Masjid Haji Muhammad Salleh sits on piece of waqaf land within the bustling Central Business District. The mosque is flanked to the left by the elevated East Coast Parkway and on its right by Mount Palmer on which sit two important shrines of Habib Noh and Habib Abdul Rahman.
The mosque was built by Haji Muhammad Salleh a merchant from Batavia, now known as Jakarta, who lived in Singapore in the mid 19th to the early 20th century. Haji Muhammad Salleh was a friend of Habib Noh, whom he highly revered. Habib Noh frequented Mount Palmer to pray in seclusion and Haji Muhammad Salleh intended to build a surau there for his beloved friend to pray in ease however Habib Noh passed away before his wish was fulfilled.
Haji Muhammad Salleh donated a piece of land at the foot of Mount Palmer and began construction of a mosque to serve the visitors of the shrine. The mosque was completed in 1903.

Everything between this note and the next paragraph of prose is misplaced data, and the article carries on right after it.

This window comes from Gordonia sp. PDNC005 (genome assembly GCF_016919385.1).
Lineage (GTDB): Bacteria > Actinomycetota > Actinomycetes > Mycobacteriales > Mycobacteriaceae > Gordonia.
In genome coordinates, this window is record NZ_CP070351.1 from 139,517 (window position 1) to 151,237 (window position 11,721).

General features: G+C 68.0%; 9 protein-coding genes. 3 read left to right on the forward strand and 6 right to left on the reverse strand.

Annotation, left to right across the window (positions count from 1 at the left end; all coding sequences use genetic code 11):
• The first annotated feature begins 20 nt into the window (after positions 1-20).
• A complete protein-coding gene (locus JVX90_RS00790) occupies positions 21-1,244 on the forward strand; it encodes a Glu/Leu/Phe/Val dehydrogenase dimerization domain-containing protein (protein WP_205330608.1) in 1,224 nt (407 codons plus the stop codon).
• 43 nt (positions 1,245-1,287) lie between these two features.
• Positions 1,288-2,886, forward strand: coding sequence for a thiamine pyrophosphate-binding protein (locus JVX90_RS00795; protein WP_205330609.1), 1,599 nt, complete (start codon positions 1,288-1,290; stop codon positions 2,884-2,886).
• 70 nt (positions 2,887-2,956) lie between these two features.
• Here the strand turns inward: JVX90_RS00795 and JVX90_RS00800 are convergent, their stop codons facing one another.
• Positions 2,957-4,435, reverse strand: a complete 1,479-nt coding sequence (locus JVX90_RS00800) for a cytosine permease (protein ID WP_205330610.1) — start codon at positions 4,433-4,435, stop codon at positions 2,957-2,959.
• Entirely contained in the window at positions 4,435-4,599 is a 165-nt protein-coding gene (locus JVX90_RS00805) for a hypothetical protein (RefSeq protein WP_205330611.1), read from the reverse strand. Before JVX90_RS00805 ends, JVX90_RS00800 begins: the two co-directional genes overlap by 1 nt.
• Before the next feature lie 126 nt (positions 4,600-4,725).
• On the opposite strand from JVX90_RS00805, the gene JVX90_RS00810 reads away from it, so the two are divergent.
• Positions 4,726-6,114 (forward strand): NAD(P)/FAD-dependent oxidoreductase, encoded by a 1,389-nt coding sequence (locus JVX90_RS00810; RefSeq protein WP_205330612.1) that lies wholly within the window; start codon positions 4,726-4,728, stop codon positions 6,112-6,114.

The Jules Miniot Map 1861 shows that during the lifetime of Habib Noh, there was a mosque near the Parsee Lodge which was close to Mount Palmer. It is likely that Masjid Haji Muhammad Salleh had replaced this earlier mosque.
In the early years before land reclamation, the mosque was close to the sea. In 1987, MUIS upgraded the mosque at cost of $1 million. The upgrading was undertaken following a decision by the authorities not to demolish the mosque to give way to the contruction of the expressway, but to curve the expressway around it. The upgrading project was undertaken by MUIS in 1987 at a cost of $1 million. The new mosque was designed with a prayer space to accommodate 500 worshippers.